Image courtesy of C.A.R.E.

Opinion by Cathi Basler
On behalf of the Colorado Animal Rescue Board of Directors

For much of history, animal services swept stray dogs and cats off the streets and put them to death. It was not necessarily heartlessness; there was a well-founded fear of rabies.
In the mid-19th century, New York City adopted a policy of drowning stray dogs. A report from Philadelphia described a notorious dogcatcher operating in “the brutal slaughter of animals by clubs.”
By the 1970s, the Humane Society estimated that 25 percent of the nation’s dogs were on the streets and that 13.5 million animals were euthanized each year. By 1971, the city of Los Angeles euthanized 300 dogs per day on average.
Fast forward to 2021. Due to a (very) slow sea change regarding stray animals, the Municipal Pound has had the opportunity to evolve into something other than a clearing house of unwanted animals. (order ambien from canada) An animal population that we humans contributed to by our own irresponsibility.
Today, many shelters in the United States continue to perform euthanasia. The more common and more humane stance is called low kill euthanasia by injection often in cases of suffering animals. Yet all too often euthanasia remains a means of population control.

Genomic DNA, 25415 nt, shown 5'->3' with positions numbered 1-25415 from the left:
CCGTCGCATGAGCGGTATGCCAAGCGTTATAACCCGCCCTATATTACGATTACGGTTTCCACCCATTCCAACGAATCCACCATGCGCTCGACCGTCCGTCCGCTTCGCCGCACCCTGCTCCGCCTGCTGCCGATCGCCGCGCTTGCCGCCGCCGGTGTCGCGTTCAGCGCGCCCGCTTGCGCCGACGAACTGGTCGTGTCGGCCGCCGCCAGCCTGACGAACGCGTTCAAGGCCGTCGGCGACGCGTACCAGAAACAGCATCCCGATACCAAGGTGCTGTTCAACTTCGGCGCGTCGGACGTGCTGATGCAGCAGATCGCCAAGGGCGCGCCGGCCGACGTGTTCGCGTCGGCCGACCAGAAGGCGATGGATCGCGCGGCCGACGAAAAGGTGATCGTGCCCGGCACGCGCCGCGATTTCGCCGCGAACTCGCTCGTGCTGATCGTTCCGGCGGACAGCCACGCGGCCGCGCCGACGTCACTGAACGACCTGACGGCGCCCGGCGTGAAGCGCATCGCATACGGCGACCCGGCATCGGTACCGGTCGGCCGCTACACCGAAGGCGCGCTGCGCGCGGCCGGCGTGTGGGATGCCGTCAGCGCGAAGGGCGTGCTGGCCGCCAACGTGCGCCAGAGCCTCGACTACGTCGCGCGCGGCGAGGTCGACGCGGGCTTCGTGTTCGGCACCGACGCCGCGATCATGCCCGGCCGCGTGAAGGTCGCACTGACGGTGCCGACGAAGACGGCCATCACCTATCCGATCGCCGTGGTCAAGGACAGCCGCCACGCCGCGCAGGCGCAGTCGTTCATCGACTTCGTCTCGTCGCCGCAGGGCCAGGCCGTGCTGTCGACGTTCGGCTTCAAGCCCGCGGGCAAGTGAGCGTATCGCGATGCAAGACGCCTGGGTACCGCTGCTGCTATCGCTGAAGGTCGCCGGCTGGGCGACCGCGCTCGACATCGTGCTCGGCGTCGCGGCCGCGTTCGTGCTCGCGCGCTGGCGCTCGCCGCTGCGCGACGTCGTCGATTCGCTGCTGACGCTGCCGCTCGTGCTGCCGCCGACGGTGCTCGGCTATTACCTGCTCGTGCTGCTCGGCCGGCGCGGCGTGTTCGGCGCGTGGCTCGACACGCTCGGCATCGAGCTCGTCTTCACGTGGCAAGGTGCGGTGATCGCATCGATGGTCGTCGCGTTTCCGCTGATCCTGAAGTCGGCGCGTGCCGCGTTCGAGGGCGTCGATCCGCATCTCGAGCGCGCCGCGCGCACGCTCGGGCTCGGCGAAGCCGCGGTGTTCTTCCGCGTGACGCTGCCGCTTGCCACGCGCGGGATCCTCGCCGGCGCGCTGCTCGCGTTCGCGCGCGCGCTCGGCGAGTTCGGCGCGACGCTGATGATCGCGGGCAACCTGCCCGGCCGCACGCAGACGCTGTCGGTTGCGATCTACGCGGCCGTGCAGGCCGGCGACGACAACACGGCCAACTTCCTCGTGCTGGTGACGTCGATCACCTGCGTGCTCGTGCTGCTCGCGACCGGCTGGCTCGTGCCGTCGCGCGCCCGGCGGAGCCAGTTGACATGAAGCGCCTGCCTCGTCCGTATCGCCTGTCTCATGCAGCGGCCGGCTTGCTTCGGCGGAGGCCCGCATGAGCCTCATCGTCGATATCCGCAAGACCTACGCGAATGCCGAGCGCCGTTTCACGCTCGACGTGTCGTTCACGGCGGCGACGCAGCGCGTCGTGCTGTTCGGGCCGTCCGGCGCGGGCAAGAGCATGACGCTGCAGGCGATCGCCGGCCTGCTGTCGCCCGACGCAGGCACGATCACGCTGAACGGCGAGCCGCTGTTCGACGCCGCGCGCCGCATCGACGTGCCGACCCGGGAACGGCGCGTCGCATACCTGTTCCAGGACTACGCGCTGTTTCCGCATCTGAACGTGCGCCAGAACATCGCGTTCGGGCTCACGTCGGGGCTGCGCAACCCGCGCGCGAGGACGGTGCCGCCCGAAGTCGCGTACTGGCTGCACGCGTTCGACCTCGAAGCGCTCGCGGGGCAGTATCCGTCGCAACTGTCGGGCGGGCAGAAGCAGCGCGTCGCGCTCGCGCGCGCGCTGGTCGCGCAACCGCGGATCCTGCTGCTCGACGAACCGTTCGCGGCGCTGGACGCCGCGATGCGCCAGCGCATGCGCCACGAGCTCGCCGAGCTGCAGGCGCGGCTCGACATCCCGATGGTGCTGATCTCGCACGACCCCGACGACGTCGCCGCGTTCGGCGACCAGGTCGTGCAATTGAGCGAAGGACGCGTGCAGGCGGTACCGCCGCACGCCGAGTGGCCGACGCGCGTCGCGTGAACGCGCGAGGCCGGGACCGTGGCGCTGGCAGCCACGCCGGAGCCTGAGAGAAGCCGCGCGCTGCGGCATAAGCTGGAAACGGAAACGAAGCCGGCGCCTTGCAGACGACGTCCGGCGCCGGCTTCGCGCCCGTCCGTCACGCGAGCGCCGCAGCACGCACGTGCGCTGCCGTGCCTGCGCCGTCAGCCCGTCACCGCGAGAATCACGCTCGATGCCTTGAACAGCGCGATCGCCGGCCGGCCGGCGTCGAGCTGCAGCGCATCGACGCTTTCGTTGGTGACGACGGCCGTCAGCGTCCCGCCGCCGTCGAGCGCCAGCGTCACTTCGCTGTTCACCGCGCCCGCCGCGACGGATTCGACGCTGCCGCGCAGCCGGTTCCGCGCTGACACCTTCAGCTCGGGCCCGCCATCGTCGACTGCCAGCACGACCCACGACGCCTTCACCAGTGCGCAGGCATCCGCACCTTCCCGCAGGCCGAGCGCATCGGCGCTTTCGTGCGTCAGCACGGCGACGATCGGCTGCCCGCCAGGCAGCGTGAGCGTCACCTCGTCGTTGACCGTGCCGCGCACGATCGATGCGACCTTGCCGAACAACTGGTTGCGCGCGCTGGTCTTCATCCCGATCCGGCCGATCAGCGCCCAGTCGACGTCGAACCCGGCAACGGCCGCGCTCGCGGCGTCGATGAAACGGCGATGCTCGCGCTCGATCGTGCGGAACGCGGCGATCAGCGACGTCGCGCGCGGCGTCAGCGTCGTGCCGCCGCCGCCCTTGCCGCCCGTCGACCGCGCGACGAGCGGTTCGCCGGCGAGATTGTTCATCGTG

But there is good news. Best Friends Animal Society based in Kanab, Utah has initiated a bold national No Homeless Pets campaign by 2025! The Socially Conscious Animal Welfare Organization has given voice to shelters across the country by defining standards of responsible animal care. In the Roaring Fork Valley, stray animals are often returned home or rehabilitated. Thanks to the commitment of our Garfield County shelters we are experiencing the benefits of Socially Conscious Animal Shelters.
How can these goals be actualized universally? By re-examining our attitudes regarding unwanted animals, understanding the benefits of pet companionship and the positive impact pets have on mental and physical health, and by taking personal accountability by utilizing our local animal shelters as resources for animal overpopulation and suffering. In other words, through education.
“Animal Shelter as Resource” could be as stabilizing an influence as the neighborhood library or dare I even suggest, places of fellowship? Why not offer hospice, a program of medical and emotional support, to families that for financial or emotional reasons can’t care for their dying pet? Bereaved pet owners could keep their animal until the time came for their pet to pass as opposed to surrendering the animal during its final days to the local shelter.
Why not embrace homeless and low income members of our community by going into their neighborhoods to offer access to pet food banks and low cost or free vaccines? The homeless pet is the last lifeline for many of these overlooked members of our communities.
Why not provide comprehensive animal education programs in our schools? In a world rife with uncertainty, it will be the children that elevate our communities.
And finally, why not rely on the Animal Shelter as Resource as a model for compassionate and transparent care of our community animals and perhaps even each other?